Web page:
Deep Sea Fishing Blue Water
Winter months can be a roller coaster in more ways that one in the blue waters off the reef fishing for pelagic species. Mother Nature is quite in charge out there with the conditions and the fishing. Deep sea fishing can be very regulated by many factors when it comes to the weather and a cold winter. Wind shifts, moon phases and the Gulf Stream current are all the variable factors that come into play. Cold winter air temps not so much as the waters are much deeper than the easily affected backcountry and flats. Therefore harder to cool for a result in fish behaviors. Keep in mind, the blue water temps are regulated by the Gulf Stream.
The wind shifts play a major role in what might be biting in the winter for deep sea fishing. A warming trend brought on by a South East winds can and will produce a fantastic mahi mahi bite with larger fish sometimes right up against the reef line. Northerly and North Easterlies after a front can turn on the sailfish and blackfin tuna bite near the reef mix that with a full or new moon and the wahoo will be on the menu. A cold winter will bring in some very nice king mackerel fishing right on the reef keeping boats close for the entertainment and hookups. Its hard to plan what the weather will provide. So I often tell folks to book their day of deep sea fishing and be open to letting mother nature and their captains decide the species. Cold winter or not the above is a good rule of thumb for deep sea fishing.
Cold Winter And The Reef Fishing
Everyone knows that when the first cold fronts move in and start to chill our tidal waters the reef fish tend to go shallow. Cooler water temps AND a copious amount of bait fish are huge encouragement for the mutton snapper, yellowtail snapper and grouper to get shallow and feed like crazy making them easy targets. This is actually a god send in the winter months on our reef fishing charters when the winds can be strong and staying short is helpful to avoid high seas. The inside patch reefs, deeper channels and even the backcountry waters all hold great opportunities to put some lunch and dinner in the coolers.
If I get the weather one of my favorite things to do is target the shallow water snappers and groupers with artificial lures. There is nothing like the hammer down aggressive bite of a hungry yellowtail snapper or mutton snapper in the shallows. They are always looking over their heads for an easy meal and my anglers provide it for them. I use an assortment of lures and jigs to make it all happen.
Pro Tip – Match The Hatch.. No Chum No Bait..
When things get super cold like they did in 2010 I have seen some pretty cool stuff. That year I had a photo shoot to do with the catalogue guys at Bass Pro Shops. We headed out in my 32 ft Yellowfin in 50 degree air temp. Regrettably one of the coldest days I have ever tried to fish in. The weather had calmed quite a bit and I was headed West of the Marquesas Keys to hit some shallow water wrecks for a shot at some cobia. I had not prepared for what I saw. We stopped at the first of several wrecks on my target list and the water was clear enough to make out the wreck, however it was covered by a huge group of odd looking fish. They were permit. But not the kind of permit we see here typically orbiting the wrecks on the regular. They were ghost white on the body with hard black backs and all of them were ginormous. 30 – 50 lb permit were just keeping time with the current. It was pretty incredible. There were thousands of them. They were cold. Yes, we tried to catch one but they would not eat a thing, crab, fly, or jig. They almost seemed to try and get between my engines to keep warm. The school of these permit went on for acres and acres.. I had to idle slowly to not hit them as they lazily got out of the way of my boat. I feel that these fish were pushed out of the chilly cold water of the Gulf that week from some isolated location, I think they had never seen a boat. It was pretty cool.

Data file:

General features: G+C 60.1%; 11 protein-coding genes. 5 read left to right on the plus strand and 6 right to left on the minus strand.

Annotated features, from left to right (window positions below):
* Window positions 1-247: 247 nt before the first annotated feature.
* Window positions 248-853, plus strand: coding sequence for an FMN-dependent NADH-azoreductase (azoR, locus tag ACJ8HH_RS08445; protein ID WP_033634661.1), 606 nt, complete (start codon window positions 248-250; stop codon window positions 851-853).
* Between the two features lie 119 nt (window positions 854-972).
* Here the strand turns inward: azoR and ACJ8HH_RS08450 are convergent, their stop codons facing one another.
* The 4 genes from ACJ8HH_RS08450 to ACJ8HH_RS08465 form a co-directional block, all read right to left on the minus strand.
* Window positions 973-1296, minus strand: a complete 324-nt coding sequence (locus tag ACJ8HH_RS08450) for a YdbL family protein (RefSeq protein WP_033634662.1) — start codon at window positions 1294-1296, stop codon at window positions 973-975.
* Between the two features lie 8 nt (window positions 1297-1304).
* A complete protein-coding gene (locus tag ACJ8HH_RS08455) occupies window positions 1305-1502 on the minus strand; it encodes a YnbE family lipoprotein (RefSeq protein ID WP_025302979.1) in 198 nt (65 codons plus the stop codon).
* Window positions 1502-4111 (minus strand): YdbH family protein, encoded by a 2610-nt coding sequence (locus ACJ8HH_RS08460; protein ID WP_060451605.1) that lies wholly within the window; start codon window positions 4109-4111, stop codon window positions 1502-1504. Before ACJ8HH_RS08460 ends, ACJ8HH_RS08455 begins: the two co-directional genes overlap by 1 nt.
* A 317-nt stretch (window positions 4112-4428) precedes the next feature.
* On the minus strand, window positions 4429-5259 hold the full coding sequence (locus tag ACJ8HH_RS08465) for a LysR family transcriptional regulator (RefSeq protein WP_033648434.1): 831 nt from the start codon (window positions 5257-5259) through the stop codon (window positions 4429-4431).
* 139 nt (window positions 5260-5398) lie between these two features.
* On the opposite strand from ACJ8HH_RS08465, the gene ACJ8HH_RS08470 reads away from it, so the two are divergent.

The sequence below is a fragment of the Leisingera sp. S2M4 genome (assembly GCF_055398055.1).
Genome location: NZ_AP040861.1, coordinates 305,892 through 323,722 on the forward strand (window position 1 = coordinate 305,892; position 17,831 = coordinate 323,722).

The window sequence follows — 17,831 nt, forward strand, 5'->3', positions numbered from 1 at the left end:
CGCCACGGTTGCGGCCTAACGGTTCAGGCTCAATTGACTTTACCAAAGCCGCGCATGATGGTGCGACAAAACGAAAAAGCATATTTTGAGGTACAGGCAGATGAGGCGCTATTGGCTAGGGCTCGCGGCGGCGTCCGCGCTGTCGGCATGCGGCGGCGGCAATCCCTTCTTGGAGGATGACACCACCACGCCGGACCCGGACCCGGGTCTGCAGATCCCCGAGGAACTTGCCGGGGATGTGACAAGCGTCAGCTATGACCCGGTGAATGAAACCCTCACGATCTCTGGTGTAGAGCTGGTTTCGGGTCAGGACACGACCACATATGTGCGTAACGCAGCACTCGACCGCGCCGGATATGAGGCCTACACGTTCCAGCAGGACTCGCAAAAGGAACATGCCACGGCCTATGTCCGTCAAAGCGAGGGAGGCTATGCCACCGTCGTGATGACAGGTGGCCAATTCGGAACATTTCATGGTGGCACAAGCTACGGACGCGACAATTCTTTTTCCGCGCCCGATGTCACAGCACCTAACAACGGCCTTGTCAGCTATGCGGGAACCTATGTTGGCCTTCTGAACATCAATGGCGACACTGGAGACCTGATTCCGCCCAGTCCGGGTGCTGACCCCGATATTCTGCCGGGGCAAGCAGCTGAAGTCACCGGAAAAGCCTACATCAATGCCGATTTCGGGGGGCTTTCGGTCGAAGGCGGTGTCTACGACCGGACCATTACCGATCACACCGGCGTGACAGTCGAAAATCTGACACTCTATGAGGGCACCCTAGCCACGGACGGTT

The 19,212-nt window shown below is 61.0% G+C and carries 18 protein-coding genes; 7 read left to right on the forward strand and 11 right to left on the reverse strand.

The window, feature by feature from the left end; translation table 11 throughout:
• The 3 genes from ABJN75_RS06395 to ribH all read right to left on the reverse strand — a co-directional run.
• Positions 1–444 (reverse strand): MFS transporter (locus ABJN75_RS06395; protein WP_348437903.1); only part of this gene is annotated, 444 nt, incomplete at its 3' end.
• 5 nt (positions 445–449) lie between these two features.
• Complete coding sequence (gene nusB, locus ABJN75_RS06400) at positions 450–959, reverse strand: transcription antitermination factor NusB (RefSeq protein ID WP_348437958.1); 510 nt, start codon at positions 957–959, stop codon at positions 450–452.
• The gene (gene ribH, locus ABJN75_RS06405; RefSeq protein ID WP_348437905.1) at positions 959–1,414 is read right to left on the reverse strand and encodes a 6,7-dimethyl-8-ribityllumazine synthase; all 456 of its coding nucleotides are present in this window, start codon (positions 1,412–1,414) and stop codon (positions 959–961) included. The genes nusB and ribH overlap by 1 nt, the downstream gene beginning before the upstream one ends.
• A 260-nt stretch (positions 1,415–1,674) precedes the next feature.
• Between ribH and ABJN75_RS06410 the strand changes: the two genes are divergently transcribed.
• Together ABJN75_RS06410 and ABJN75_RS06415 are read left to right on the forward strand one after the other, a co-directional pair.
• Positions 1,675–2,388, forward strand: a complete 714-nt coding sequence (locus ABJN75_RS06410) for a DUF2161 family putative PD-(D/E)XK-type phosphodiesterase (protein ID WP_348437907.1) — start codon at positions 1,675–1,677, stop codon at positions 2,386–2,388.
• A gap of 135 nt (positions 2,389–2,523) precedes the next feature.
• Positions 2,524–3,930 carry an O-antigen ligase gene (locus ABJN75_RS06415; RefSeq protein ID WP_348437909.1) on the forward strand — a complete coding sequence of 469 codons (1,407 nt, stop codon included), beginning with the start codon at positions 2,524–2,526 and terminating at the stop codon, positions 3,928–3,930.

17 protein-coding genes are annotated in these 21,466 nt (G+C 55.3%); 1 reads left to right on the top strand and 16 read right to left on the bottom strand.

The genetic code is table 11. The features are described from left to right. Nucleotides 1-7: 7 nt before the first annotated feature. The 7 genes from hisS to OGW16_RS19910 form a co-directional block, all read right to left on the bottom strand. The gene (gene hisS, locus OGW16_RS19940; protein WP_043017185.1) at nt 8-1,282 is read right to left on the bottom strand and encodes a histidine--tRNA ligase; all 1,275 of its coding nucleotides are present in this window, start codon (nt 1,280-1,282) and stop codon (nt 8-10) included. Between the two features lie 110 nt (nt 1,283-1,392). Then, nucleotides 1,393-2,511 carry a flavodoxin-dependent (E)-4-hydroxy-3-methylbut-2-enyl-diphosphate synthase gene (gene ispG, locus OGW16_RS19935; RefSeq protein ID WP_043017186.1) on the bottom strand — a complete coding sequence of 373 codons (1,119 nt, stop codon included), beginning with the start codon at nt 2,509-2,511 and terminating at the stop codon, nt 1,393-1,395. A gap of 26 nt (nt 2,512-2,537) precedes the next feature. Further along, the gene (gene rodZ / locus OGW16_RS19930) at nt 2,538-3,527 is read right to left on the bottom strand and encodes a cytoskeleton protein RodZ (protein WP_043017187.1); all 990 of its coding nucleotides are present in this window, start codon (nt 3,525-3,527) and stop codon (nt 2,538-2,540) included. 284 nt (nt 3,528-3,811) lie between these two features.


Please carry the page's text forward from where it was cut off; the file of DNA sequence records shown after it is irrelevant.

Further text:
The 47′ Viking sport fishing boat “InXS”. Where luxury meets deep sea fishing charters. Located at Oceans Edge Resort and Marina on Stock Island in Key West. Fast and super comfortable with all the amenities of home including air conditioning, clean bathrooms and full kitchen.Tournament ready every day with custom rods.
A colder (not frigid) winter can make better fishing in Key West. Things really seem to come alive and get on track with the seasons. Yes, It can suck with higher winds but the result in the fishing can be tremendous. Don’t discount Key West fishing when it is going to be a cold winter unless your targeted species are summer or tropic oriented.
Pro Tip – Dont run over fish – to go find fish – in the winter.
We offer inshore and offshore fishing charters out of Key West. Since 1994 my company has been providing some amazing experiences and helping folks make memories in our fishery here in Key West. Give us a call and we will go over all your options for when you will be here.